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#12928 08/21/02 08:00 PM
Joined: Aug 2002
Posts: 33
anyone here of PCDI? ( ) Any comments or opinions on schools like this?

Anyone know of other schools in Southern California?

#12929 08/21/02 08:44 PM
Joined: Apr 2002
Posts: 914
Hello, I'm glad to see your interest in this field. It can be a good career. However I don't think you can even come close to gaining the skills needed in the field with a home study course alone. Maybe, if you work as an electrician and use this course to learn the detailed aspects, it could benefit you. IMHO, the best way to learn is by doing.

#12930 08/21/02 09:51 PM
Joined: Jun 2002
Posts: 206
Having been a greenbean in the field for the last year (on a somewhat accelerated track) I second Eagle's comment. Get out there and get yourself a job, even as a helper...

#12931 08/21/02 10:09 PM
Joined: Aug 2002
Posts: 33
I totally agree with you, however, my concern is not being able to get a job as an electrician without some sort of documented electrical education or experience.

I do have a good understanding of electricity and the NEC and local codes. I have done alot of work for myself and friends.

I am just not sure how to go about getting a job with no real experience or education. Any ideas?

My ultimate goal is to get my 4+ years in and get a CA contractors license.


#12932 08/21/02 10:25 PM
Joined: Aug 2002
Posts: 1,691
Go to (international brotherhood of electrical workers) and go to the apprentices link.

I believe you have to go to your IBEW local and take a test of basic algebra and reading comprehension before you can start the apprenticeship.

#12933 08/21/02 11:16 PM
Joined: Jan 2002
Posts: 324
Ah the master scheme, I hear that every day at the supply house and on the job.

A word to the wise, nobody is gonna hire you with Sally Struthers "you to can learn to be an electrician from the comforts of your own home".

The best advise I can give you is get to work in the trade ASAP. Once you have done it in the field a couple of thousand times, those line drawings and tap configurations will make a heck of a lot more sense to you. Find a good company and ask if they need a helper. Start from the ground up and you'll be better off. After you get a couple of years into it, then go to school at a tech school. I thought I knew a bunch more than I did until I went back to school. I ,like most, was clueless.

If a person comes to me and ask for a job I ask them if they REALLY want to be an electrician or are they just wanting a job. If they are serious it will show the first week.

#12934 08/25/02 06:12 AM
Joined: Oct 2000
Posts: 2,723
Likes: 1
Broom Pusher and
This trade is one where hands-on knowledge is needed before the book knowledge.

As suggested, seek employment with an existing EC [Electrical Contractor].
Start out with your eyes and ears open, do not be afraid to ask questions about anything you work with, then once you get more familiar with the trade by all means PLEASE feel free to study the books!

It will take some time before you can take the exam for your License [Master Electrician], so don't get too far ahead of yourself. After working the trade awhile, you might think twice about jumping into the "Bidding War" aspect and consider other areas [I hope no one got offended by that, I am aiming towards the problems faced with the typical Contractor, which is why I choose to Design / Enjun-ear / Install and Manage upto the point where bidding is passed off to another person].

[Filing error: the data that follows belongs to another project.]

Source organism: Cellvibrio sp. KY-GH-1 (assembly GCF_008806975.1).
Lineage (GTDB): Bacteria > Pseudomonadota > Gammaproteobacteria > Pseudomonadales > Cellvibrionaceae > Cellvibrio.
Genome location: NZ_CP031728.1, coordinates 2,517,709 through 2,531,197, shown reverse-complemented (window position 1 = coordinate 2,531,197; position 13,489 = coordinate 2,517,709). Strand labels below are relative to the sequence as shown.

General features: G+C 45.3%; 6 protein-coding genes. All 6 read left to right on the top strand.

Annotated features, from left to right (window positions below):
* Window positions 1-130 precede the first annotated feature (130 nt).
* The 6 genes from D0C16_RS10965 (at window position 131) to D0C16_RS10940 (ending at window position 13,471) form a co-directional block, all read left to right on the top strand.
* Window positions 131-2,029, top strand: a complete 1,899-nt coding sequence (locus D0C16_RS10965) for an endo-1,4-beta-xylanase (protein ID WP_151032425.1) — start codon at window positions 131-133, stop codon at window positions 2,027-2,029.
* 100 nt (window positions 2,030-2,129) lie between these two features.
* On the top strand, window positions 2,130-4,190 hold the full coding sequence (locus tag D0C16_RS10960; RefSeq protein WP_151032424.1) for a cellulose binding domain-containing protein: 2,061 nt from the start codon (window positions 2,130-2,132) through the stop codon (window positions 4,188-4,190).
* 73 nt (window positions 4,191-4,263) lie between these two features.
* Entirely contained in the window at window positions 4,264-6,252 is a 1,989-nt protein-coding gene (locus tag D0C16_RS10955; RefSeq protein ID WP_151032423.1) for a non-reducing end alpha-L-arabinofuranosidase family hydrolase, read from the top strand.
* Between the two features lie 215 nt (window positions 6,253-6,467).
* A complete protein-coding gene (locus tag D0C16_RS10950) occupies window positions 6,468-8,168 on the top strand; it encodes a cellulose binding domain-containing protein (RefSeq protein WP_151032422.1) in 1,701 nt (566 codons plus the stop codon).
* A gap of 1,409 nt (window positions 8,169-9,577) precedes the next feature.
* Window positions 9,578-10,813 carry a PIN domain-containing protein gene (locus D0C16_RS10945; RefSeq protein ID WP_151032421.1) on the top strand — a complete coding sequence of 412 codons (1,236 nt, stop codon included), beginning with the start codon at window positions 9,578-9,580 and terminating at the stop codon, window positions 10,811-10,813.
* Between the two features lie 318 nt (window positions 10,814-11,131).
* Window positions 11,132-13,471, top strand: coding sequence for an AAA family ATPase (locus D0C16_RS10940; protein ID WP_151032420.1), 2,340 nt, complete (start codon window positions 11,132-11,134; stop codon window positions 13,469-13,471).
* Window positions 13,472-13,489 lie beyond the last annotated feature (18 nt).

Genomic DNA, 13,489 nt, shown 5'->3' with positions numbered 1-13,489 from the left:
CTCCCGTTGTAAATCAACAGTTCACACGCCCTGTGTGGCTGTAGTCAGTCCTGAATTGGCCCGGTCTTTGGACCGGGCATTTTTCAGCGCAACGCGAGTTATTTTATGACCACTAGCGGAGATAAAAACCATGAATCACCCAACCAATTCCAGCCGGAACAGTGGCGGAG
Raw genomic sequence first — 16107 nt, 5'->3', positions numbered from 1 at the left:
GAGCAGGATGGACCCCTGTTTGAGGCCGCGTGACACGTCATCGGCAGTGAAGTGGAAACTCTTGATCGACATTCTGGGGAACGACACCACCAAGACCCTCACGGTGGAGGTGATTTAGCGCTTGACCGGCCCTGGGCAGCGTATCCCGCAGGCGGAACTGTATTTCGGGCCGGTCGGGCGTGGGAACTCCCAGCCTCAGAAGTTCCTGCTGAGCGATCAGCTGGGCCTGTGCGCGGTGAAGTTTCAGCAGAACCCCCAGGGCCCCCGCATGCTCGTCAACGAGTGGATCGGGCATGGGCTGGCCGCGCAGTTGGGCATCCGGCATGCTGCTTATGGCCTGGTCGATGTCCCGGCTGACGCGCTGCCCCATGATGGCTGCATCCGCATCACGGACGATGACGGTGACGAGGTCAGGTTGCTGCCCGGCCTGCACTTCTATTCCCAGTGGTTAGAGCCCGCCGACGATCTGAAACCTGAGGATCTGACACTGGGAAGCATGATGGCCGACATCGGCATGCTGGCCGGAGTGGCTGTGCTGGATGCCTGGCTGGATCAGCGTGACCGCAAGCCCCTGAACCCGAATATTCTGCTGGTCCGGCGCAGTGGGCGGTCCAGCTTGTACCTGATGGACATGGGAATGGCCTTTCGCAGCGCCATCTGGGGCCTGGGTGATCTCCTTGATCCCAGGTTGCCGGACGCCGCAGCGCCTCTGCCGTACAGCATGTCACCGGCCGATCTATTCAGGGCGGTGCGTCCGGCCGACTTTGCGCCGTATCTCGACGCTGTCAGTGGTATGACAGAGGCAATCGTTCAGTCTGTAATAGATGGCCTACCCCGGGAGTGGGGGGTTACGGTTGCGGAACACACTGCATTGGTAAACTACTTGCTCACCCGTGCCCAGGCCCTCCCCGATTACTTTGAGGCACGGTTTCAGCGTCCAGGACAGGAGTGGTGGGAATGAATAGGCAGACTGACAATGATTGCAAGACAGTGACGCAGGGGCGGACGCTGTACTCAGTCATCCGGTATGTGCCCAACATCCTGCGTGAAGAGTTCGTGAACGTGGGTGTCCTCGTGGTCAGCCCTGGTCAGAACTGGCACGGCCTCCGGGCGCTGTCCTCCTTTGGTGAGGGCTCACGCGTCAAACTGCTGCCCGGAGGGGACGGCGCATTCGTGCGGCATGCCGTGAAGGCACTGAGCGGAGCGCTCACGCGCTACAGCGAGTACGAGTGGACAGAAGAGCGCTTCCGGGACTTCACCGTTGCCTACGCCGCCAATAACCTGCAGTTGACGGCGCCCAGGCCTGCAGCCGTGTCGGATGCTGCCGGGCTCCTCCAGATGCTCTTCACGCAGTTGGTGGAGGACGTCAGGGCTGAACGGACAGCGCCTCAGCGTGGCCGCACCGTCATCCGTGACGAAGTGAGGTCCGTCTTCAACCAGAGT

If you want a field where education is a never ending quest, this is the field for you!
Get into the technical aspects of the field and you will never stop studying, or learning from everyone around you!

<small promotional piece> This site has a huge cache of resources - from free ones to $$$ ones </small promotional piece>

Open eyes, open ears and open mind are the prerequisites for a successful career in this field.
Passing on knowledge to others is part of the curriculum!
Being a responsible installer, co-worker or foreman is another part.
Team work is a major priority.

Always keep this in mind.

Scott S.E.T.

Scott " 35 " Thompson
Just Say NO To Green Eggs And Ham!
#12935 08/25/02 08:34 AM
Joined: Dec 2000
Posts: 4,293
I believe that the Riverside Community Colleges offer night courses in "electricianing".
That way you can work during the day, and school at night.

#12936 08/25/02 09:44 AM
Joined: May 2002
Posts: 202
And the Phrase " USE IT OR LOSE IT" also comes to mind. you can take all the schooling you want but if you don't use it soon and on a daily basis alot of it will be lost. And after going to school at night to get my associates degree i agree with everyone you need the books but actually doing it on the job is the best learning experience. and alot of schools don't teach the things that you really need to know

#12937 08/25/02 08:38 PM
Joined: Dec 2001
Posts: 28
Actual working experience is best. But really, the book learning helps too. I have worked with too many guys who where good in their specialty but often didn't know why they did things the way they did or in a few cases, didn't even do it the best way. And they were often stuck in the specialty because they didn't have the theorectical knowledge to easily learn new things. The best way, and for the record I'm not a union guy, is to go the IBEW route. They have a good mix of hands on and book learning. But it can be hard getting into the IBEW. So do the books but make it a prioity to go for the hands on. One bit of advice for any apprentice, be the most usefull one you can so that the better journeymans with the most stroke will want you as their helper. Usually, not only will you learn more but guys who are really good don't have to attempt to prove it by treating their helpers like dirt.

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